By Daniela Avila and Isac Kim

Take a trip back in time to New York City’s West Village in 1998 and the struggling romance of two women Callie and Sara, through “Stop Kiss” brought to you by the Cal Poly Pomona Theatre and New Dance Department for seven nights at the University Studio Theatre.

The dates for the show are February 21, 22, 23, 28, and March 1 and 2 at 8 p.m. and again at 2 p.m. March 3.

Callie, played by Samantha Joun, a fifth-year theater student, and her love interest in the play Sara, played by Samantha Avila, a fourth-year theater student, share a kiss one night which enrages a bystander. 

This individual ends up hurting them and they end up experiencing life-threatening injuries. 

The story then goes back and forth as to how these two women crossed paths and how their relationship formed and developed over time.

For those who have not been inside the University Studio Theatre, it is recommended to take time and check it out. 

The small, intimate room sets the tone perfectly for the play from start to finish. Although small, with not as much space to work with, the team has managed to create the interior of Callie’s cute vintage apartment in New York with clean transitions between each scene.

Samantha Avila, left, and Samantha Joun star as lovers Sarah and Callie in “Stop Kiss” which runs through March 3. (Courtesy of the Theatre Department)

The director, B.J. Dodge, wrote in her note to the audience that this play is about the discovery of identity. 

Callie and Sara have both been hiding something that was always there to begin with, until they meet each other and could do this no more.

This play is relevant to many current issues in society today. Meanwhile, the performance is still humorous and relatable to the young audience while portraying the nerve-wracking experience of having feelings for another individual. 

“I feel when people come out I want them to understand the struggles of romance in the LGBTQ community,” Avila said. “But also to be able to take a step, take a risk, show yourself and not be afraid of who you are.”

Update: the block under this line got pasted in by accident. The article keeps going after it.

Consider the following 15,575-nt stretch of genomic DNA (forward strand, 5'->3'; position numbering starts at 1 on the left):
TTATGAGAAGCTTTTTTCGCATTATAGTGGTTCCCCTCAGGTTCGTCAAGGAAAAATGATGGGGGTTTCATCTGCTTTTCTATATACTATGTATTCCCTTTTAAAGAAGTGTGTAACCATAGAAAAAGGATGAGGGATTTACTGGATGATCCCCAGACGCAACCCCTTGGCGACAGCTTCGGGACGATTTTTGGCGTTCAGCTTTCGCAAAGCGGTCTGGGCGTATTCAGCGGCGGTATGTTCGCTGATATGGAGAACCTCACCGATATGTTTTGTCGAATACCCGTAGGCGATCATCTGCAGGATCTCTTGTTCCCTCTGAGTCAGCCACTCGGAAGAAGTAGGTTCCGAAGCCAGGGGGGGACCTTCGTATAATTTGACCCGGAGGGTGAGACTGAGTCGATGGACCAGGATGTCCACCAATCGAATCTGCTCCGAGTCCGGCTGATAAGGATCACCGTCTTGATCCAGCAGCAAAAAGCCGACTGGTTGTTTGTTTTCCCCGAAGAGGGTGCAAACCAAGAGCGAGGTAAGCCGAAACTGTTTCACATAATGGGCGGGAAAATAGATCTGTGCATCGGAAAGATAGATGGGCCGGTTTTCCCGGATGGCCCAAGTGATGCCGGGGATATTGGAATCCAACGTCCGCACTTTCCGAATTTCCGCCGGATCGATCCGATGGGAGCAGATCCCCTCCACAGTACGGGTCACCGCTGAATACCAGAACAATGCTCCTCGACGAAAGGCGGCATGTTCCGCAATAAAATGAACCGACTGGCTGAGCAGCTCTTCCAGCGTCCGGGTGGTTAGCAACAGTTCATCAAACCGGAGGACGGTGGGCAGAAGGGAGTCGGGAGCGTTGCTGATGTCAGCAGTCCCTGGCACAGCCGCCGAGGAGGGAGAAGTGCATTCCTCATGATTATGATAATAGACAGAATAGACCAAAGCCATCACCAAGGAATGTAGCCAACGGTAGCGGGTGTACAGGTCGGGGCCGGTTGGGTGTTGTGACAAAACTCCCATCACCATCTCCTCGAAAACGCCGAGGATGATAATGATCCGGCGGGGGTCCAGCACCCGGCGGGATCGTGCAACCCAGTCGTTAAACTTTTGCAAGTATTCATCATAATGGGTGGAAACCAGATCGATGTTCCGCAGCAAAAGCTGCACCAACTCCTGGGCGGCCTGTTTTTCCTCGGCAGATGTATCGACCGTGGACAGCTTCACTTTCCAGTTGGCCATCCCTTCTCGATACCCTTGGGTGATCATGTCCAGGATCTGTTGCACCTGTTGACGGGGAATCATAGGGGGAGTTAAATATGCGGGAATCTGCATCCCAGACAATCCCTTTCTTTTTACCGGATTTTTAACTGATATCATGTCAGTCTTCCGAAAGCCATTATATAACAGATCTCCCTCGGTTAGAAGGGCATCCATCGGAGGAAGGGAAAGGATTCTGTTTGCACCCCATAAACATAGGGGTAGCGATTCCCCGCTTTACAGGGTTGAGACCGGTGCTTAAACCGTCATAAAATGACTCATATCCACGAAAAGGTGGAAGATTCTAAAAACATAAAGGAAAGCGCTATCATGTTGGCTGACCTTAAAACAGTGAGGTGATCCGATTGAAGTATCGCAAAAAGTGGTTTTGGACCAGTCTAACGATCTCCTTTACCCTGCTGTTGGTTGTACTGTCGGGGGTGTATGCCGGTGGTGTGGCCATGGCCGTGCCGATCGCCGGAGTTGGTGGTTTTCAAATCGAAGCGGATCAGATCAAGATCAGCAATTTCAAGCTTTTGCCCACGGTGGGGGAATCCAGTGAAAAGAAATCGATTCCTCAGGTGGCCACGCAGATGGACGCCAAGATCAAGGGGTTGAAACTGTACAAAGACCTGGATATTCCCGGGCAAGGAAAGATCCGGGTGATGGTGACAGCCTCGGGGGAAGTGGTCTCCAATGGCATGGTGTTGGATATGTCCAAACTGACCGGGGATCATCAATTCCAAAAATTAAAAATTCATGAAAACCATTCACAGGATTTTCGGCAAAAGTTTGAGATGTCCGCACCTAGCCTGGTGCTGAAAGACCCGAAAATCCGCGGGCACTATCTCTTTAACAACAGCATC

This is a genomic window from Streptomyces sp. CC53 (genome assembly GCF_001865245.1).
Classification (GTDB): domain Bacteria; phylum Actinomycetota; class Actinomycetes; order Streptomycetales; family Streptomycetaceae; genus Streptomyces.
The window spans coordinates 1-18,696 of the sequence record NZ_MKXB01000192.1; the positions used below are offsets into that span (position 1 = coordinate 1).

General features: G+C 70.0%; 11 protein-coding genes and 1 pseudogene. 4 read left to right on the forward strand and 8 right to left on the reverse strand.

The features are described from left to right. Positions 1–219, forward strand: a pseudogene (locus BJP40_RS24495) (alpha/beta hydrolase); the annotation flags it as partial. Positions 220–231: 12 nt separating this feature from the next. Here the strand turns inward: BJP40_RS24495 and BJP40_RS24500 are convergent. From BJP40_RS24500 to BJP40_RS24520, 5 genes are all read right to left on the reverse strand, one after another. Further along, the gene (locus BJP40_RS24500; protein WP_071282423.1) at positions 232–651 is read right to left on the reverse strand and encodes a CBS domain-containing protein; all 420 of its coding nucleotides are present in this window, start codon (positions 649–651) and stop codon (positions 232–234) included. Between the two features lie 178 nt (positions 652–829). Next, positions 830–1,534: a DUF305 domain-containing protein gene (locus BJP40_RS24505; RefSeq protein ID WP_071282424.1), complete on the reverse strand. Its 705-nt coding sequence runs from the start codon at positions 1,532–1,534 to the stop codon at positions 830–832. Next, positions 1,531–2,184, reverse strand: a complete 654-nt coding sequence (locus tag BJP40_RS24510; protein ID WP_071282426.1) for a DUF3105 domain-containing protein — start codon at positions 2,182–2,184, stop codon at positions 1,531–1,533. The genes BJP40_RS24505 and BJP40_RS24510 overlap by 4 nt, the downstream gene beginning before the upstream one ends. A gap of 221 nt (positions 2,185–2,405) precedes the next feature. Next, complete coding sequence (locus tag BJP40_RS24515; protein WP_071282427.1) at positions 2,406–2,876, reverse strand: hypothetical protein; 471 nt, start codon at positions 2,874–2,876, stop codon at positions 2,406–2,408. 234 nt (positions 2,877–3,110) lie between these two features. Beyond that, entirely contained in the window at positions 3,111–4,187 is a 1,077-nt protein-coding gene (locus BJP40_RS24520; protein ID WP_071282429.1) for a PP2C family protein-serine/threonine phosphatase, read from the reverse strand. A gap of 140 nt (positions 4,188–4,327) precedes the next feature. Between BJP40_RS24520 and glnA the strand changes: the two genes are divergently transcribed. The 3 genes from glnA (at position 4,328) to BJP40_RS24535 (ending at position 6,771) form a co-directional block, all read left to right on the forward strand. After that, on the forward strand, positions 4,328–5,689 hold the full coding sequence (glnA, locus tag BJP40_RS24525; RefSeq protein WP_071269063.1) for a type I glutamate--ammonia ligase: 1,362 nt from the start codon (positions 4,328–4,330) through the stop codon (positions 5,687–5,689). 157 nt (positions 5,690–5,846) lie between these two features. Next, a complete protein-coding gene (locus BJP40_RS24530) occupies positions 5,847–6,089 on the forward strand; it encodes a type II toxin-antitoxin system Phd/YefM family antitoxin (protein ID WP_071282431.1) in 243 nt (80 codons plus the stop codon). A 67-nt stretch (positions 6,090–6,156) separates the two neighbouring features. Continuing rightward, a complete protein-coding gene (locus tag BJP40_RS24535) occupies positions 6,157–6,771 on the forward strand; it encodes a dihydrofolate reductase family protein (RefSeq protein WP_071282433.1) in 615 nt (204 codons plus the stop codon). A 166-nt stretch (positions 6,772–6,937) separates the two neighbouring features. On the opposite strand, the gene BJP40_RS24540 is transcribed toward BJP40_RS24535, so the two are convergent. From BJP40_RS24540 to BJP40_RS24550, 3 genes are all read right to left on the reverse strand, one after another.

This concept of relevance also made it easier for Joun to prepare for the show, when asked to place herself in the situation.

“This one was generally easy because unfortunately, this happens all of the time,” Joun said. “It’s a lot of just kind of sitting (by) yourself and visualizing how that went and really going picture by picture, frame by frame, seeing it in your head.”

The play also contains profanity and a couple of nude scenes. 

When talking to Avila, she also revealed how she felt about exposing herself. 

“I didn’t feel ashamed, I think that’s the biggest thing that I had to overcome,” Avila said. “I know that Sarah would’ve wanted it. I wanted to do her justice and I wanted to do the story justice.”

People in a recent audience were also intrigued by how well the show was put together.

“I was trying to keep my mind open to see what it’s like and I’m thoroughly impressed,” Karli Chang, a third-year psychology student, said. “I really enjoyed that you’re so close to seeing these actors and even though you’re so close, they don’t break their character.” 

This show allows you to escape into the lives and struggles of people who are around you every single day, shedding light on the darkness and coming to terms with who you really are. 

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